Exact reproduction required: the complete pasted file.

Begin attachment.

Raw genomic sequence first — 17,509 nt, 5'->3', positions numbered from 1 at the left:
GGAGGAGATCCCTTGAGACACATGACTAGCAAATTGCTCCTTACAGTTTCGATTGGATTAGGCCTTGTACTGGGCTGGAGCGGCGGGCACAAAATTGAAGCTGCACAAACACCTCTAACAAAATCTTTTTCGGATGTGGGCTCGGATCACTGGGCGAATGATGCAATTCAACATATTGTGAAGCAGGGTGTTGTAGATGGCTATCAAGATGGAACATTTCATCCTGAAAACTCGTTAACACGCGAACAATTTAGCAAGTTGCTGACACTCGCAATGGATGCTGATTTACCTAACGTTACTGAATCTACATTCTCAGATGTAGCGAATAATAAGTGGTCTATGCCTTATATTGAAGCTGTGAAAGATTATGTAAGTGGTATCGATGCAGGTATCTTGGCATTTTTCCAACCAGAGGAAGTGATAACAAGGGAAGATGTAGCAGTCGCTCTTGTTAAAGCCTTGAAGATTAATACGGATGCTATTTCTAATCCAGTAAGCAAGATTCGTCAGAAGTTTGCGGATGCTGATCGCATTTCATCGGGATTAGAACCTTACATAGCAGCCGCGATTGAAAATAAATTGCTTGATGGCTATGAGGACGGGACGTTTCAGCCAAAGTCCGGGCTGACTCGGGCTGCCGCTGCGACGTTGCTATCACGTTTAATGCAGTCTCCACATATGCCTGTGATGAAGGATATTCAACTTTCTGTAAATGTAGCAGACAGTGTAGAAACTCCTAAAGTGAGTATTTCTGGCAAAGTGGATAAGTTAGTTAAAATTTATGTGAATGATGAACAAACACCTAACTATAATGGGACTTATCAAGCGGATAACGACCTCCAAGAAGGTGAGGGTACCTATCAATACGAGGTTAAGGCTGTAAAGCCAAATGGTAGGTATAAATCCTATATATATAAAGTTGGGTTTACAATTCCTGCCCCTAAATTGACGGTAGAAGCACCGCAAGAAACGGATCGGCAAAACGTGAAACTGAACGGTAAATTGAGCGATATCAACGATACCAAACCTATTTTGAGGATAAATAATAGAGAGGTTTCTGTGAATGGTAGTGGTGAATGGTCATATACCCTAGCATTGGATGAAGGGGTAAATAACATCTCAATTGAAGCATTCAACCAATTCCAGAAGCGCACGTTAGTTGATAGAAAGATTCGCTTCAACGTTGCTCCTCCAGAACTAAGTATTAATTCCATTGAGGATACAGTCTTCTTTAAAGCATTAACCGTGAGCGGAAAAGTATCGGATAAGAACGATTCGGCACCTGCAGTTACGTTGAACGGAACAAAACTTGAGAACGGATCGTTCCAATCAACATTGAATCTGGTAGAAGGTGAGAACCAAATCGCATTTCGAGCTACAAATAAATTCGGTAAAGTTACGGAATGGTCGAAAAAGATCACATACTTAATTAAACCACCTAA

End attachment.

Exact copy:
Raw genomic sequence first — 17,509 nt, 5'->3', positions numbered from 1 at the left:
GGAGGAGATCCCTTGAGACACATGACTAGCAAATTGCTCCTTACAGTTTCGATTGGATTAGGCCTTGTACTGGGCTGGAGCGGCGGGCACAAAATTGAAGCTGCACAAACACCTCTAACAAAATCTTTTTCGGATGTGGGCTCGGATCACTGGGCGAATGATGCAATTCAACATATTGTGAAGCAGGGTGTTGTAGATGGCTATCAAGATGGAACATTTCATCCTGAAAACTCGTTAACACGCGAACAATTTAGCAAGTTGCTGACACTCGCAATGGATGCTGATTTACCTAACGTTACTGAATCTACATTCTCAGATGTAGCGAATAATAAGTGGTCTATGCCTTATATTGAAGCTGTGAAAGATTATGTAAGTGGTATCGATGCAGGTATCTTGGCATTTTTCCAACCAGAGGAAGTGATAACAAGGGAAGATGTAGCAGTCGCTCTTGTTAAAGCCTTGAAGATTAATACGGATGCTATTTCTAATCCAGTAAGCAAGATTCGTCAGAAGTTTGCGGATGCTGATCGCATTTCATCGGGATTAGAACCTTACATAGCAGCCGCGATTGAAAATAAATTGCTTGATGGCTATGAGGACGGGACGTTTCAGCCAAAGTCCGGGCTGACTCGGGCTGCCGCTGCGACGTTGCTATCACGTTTAATGCAGTCTCCACATATGCCTGTGATGAAGGATATTCAACTTTCTGTAAATGTAGCAGACAGTGTAGAAACTCCTAAAGTGAGTATTTCTGGCAAAGTGGATAAGTTAGTTAAAATTTATGTGAATGATGAACAAACACCTAACTATAATGGGACTTATCAAGCGGATAACGACCTCCAAGAAGGTGAGGGTACCTATCAATACGAGGTTAAGGCTGTAAAGCCAAATGGTAGGTATAAATCCTATATATATAAAGTTGGGTTTACAATTCCTGCCCCTAAATTGACGGTAGAAGCACCGCAAGAAACGGATCGGCAAAACGTGAAACTGAACGGTAAATTGAGCGATATCAACGATACCAAACCTATTTTGAGGATAAATAATAGAGAGGTTTCTGTGAATGGTAGTGGTGAATGGTCATATACCCTAGCATTGGATGAAGGGGTAAATAACATCTCAATTGAAGCATTCAACCAATTCCAGAAGCGCACGTTAGTTGATAGAAAGATTCGCTTCAACGTTGCTCCTCCAGAACTAAGTATTAATTCCATTGAGGATACAGTCTTCTTTAAAGCATTAACCGTGAGCGGAAAAGTATCGGATAAGAACGATTCGGCACCTGCAGTTACGTTGAACGGAACAAAACTTGAGAACGGATCGTTCCAATCAACATTGAATCTGGTAGAAGGTGAGAACCAAATCGCATTTCGAGCTACAAATAAATTCGGTAAAGTTACGGAATGGTCGAAAAAGATCACATACTTAATTAAACCACCTAA